“It’s too real — too terrible; you don’t understand. It’s all printed there — that they’re immoral, and everything about them; everything that’s private and dreadful,” Francie explained.
“Immoral, is that so?” Mr. Dosson threw off.
“And about me too, and about Gaston and my marriage, and all sorts of personalities, and all the names, and Mme. de Villepreux, and everything. It’s all printed there and they’ve read it. It says one of them steals.”
“Will you be so good as to tell me what you’re talking about?” Delia enquired sternly. “Where is it printed and what have we got to do with it?”
“Some one sent it, and I told Mr. Flack.”
“Do you mean HIS paper? Oh the horrid ape!” Delia cried with passion.
“Do they mind so what they see in the papers?” asked Mr. Dosson. “I guess they haven’t seen what I’ve seen. Why there used to be things about ME—”
“Well, it IS about us too — about every one. They think it’s the same as if I wrote it,” Francie ruefully mentioned.
“Well, you know what you COULD do!” And Mr. Dosson beamed at her for common cheer.
“Do you mean that piece about your picture — that you told me about when you went with him again to see it?” Delia demanded.
“Oh I don’t know what piece it is; I haven’t seen it.”
“Haven’t seen it? Didn’t they show it to you?”
“Yes, but I couldn’t read it. Mme. de Brecourt wanted me to take it — but I left it behind.”
“Well, that’s LIKE you — like the Tauchnitzes littering up our track. I’ll be bound I’d see it,” Delia declared. “Hasn’t it come, doesn’t it always come?”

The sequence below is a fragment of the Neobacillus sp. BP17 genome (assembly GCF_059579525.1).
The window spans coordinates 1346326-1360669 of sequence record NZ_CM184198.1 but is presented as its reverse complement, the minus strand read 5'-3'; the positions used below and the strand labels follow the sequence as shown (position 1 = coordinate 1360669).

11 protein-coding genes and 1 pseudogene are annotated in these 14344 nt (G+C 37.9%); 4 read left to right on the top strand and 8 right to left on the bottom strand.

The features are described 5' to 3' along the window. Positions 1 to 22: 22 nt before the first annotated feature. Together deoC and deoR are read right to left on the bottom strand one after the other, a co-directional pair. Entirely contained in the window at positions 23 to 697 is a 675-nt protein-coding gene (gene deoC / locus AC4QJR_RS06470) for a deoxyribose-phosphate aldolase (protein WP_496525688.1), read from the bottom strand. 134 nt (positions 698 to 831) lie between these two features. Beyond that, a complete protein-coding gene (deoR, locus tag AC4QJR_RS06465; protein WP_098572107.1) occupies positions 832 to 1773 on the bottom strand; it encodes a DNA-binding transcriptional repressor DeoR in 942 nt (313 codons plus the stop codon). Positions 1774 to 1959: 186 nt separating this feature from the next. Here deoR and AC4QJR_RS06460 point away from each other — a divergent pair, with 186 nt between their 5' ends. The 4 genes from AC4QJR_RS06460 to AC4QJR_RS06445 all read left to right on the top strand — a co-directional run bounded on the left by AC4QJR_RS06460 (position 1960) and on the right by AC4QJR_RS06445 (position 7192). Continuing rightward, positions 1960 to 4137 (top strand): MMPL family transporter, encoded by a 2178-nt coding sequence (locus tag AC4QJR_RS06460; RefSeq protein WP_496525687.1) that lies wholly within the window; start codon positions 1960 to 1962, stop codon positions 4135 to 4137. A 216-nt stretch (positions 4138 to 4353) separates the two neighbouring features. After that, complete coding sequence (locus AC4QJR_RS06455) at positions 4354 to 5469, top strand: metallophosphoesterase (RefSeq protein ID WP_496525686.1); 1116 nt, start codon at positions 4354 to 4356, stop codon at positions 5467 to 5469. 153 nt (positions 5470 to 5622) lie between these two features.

“I guess we haven’t had the last — unless it’s somewhere round,” said Mr. Dosson.
“Poppa, go out and get it — you can buy it on the boulevard!” Delia continued. “Francie, what DID you want to tell him?”
“I didn’t know. I was just conversing. He seemed to take so much interest,” Francie pleaded.
“Oh he’s a deep one!” groaned Delia.
“Well, if folks are immoral you can’t keep it out of the papers — and I don’t know as you ought to want to,” Mr. Dosson remarked. “If they ARE I’m glad to know it, lovey.” And he gave his younger daughter a glance apparently intended to show that in this case he should know what to do.
But Francie was looking at her sister as if her attention had been arrested. “How do you mean —‘a deep one’?”
“Why he wanted to break it off, the fiend!”
Francie stared; then a deeper flush leapt to her face, already mottled as with the fine footprints of the Proberts, dancing for pain. “To break off my engagement?”
“Yes, just that. But I’ll be hanged if he shall. Poppa, will you allow that?”
“Why Mr. Flack’s vile interference. You won’t let him do as he likes with us, I suppose, will you?”
“It’s all done — it’s all done!” said Francie. The tears had suddenly started into her eyes again.
“Well, he’s so smart that it IS likely he’s too smart,” her father allowed. “But what did they want you to do about it? — that’s what I want to know?”
“They wanted me to say I knew nothing about it — but I couldn’t.”
“But you didn’t and you don’t — if you haven’t even read it!” Delia almost yelled.
“Where IS the d —— d thing?” their companion asked, looking helplessly about him.
“On the boulevard, at the very first of those kiosks you come to. That old woman has it — the one who speaks English — she always has it. Do go and get it — DO!” And Delia pushed him, looked for his hat for him.
“I knew he wanted to print something and I can’t say I didn’t!” Francie said. “I thought he’d crack up my portrait and that Mr. Waterlow would like that, and Gaston and every one. And he talked to me about the paper — he’s always doing that and always was — and I didn’t see the harm. But even just knowing him — they think that’s vile.”
“Well, I should hope we can know whom we like!”— and Delia bounced fairly round as from the force of her high spirit.